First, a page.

How did you like this weekend’s challenge? I’d love to hear from you, so please feel free to leave a comment below.

Enjoy the weekend!

The Top 14 Things You’re Doing That Are Damaging Your Bones... And More!

  • Stop The Bone Thieves! report
  • Email course on how to prevent and reverse bone loss
  • Free vital osteoporosis news and updates.
Get It Free Now

Comments on this article are closed.

  1. Pamela

    Dear Vivian

    I am wheelchair bound and with very restricted movement and use of my arms and hands suffering from Rheumatoid Arthritis for the past 28 yrs.

    Do you have or could include exercises would be suitable and do not require such a high level of flexibility and movement.

    Pamela Tuson

  2. Ghislaine

    Can you tell me if the face is resting on the mat or is it off the mat and if so how far off the mat. Thank you for the precision.

  3. claire

    exercises are so on target

    very effective
    thank you

  4. Gillian

    Hi vivian
    I was just looking at my back and noticing the slump which stressed me out. Then i received your email just when i needed it thank you for your research and excellent program i have the densecerise matrrial too. So doing the exercises to make the change to my health. Thanks again. Keep up the great work.

  5. Rita Clemans

    You always seem to hit on the problem area I have, when I need it. Thanks so much, will do the exercise starting now.

    • Vivian Goldschmidt, MA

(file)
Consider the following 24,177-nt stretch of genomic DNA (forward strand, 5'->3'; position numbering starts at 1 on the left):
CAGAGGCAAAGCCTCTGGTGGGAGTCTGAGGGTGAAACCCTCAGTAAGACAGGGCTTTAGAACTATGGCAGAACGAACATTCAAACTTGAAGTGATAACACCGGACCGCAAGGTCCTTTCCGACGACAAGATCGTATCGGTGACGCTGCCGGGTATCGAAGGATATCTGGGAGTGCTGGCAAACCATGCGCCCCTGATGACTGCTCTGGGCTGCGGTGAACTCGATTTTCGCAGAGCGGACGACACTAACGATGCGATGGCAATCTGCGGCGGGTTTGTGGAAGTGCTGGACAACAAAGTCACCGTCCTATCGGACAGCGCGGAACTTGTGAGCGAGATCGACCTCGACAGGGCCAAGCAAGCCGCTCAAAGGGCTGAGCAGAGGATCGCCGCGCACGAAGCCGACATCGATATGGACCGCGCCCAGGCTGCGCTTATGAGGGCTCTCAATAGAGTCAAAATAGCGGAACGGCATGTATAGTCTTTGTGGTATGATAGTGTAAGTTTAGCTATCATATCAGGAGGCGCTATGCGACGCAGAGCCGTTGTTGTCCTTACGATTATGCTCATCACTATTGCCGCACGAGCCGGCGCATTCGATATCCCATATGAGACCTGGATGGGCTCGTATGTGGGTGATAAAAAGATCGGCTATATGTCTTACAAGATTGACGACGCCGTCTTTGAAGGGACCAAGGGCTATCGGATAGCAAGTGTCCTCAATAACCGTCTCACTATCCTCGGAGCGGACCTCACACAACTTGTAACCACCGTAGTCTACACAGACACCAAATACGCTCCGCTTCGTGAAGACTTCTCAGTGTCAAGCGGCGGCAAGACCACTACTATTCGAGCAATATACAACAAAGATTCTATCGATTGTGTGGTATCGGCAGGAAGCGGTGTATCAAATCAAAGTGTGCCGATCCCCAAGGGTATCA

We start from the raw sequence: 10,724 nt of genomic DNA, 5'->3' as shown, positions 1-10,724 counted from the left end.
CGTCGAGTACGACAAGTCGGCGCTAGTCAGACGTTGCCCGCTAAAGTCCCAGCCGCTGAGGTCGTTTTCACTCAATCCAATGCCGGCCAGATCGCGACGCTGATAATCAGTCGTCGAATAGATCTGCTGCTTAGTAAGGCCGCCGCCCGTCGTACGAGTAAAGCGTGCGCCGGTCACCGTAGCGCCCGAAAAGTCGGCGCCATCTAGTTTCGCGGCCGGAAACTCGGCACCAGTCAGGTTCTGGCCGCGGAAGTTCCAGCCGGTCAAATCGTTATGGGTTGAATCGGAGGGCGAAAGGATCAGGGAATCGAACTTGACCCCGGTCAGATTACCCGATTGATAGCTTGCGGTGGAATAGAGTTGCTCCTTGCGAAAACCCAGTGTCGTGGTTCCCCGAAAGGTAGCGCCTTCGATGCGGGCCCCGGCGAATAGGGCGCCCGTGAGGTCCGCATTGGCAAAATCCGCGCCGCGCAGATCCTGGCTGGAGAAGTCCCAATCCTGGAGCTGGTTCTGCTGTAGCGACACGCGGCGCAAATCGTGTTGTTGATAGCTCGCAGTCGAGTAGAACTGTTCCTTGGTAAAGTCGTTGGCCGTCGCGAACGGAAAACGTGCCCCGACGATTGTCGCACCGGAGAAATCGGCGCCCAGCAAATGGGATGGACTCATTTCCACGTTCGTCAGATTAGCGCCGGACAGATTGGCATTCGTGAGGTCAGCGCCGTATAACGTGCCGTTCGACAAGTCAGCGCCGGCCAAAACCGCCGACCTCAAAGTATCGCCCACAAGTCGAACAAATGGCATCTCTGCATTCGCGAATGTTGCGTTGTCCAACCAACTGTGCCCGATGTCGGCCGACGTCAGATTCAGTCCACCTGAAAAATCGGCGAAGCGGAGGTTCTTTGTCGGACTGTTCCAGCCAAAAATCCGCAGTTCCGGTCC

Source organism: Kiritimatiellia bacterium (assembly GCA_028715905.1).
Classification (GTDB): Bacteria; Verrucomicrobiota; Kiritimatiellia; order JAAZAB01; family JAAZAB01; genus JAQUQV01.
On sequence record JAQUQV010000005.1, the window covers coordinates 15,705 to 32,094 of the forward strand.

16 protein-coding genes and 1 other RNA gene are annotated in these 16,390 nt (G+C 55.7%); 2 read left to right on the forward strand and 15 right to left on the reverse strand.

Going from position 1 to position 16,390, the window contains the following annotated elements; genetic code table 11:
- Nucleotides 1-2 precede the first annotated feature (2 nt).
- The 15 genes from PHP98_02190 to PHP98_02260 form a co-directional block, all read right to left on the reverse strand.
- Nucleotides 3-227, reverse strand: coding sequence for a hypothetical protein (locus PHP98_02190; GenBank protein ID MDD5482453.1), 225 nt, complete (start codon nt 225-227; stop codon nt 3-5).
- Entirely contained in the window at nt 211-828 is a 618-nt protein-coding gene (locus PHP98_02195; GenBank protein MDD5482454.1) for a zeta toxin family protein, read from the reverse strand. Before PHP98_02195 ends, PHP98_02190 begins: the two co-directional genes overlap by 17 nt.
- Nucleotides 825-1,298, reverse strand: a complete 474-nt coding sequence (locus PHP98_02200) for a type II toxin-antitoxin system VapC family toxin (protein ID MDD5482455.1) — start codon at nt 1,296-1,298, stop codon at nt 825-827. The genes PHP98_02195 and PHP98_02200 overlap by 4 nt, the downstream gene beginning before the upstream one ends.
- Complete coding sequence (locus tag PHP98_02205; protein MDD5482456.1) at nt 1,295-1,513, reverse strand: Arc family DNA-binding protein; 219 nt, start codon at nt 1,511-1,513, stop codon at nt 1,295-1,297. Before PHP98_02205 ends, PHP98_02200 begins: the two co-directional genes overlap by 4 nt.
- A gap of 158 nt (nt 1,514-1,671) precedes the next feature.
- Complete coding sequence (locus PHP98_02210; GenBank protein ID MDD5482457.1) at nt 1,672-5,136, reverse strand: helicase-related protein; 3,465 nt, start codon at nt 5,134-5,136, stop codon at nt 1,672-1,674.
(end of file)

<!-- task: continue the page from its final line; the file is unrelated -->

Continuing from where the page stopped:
Wonderful, Rita! I love that these exercises are timely for you. Let us know how it goes!

      • Sheila W. Griffith

        Thank you Vivian; I plan to get started with this exercise: very timely and so helpful.


        • Muriel

          I thought this exercise was similar to one that Vivian sent us sometime back where the head is lifted (hence the reason I’ve been doing it for months) but perhaps Sally is right, the head does not need to move in this particular version of it.

  6. Muriel Brown

    When I first started this exercise, I could not raise my nose from the mat. However, after doing it daily for some weeks/months, I can raise my nose 4.5 inches from the floor. Surprisingly, it also pulls on the stomach muscles which is a good thing. Perhaps one day I’ll manage what Vivian does! My advice to anyone is, just persist in doing the exercise and it does get easier.

    • Vivian Goldschmidt, MA

      Absolutely, Muriel! Practice makes perfect 🙂

      • Sally Timmins

        I didn’t think the head was to be lifted in this exercise, just the arms.

        Thank you,

  7. Norma

    On step #4,when do you inhale?

    • Vivian Goldschmidt, MA

      Eileen is right, Norma. You inhale when you’re in the starting position (step 3), and then exhale when you bring your elbows up.

    • eileen

      you inhale in step 3

  8. Christine

    Is this exercise safe for those with osteoporosis of the spine?

    • Vivian Goldschmidt, MA

      You should ask this question to your health practitioner, Christine.

    • eileen

      can this exercise be done lying on a bed?

      • Vivian Goldschmidt, MA

        If you have a firm mattress only, otherwise, you’re better off doing in on a floor mat or carpeted area.

Get Started With Your FREE
Natural Bone Building Kit.

Get a free copy of our ‘Stop The Bone Thieves’ eBook, exclusive content that you can’t find anywhere else, plus vital osteoporosis news and updates.

Get It Free

Get Your Free Bone-Building Kit


‘Stop The Bone Thieves’ guide, exclusive info, plus vital osteoporosis news and updates.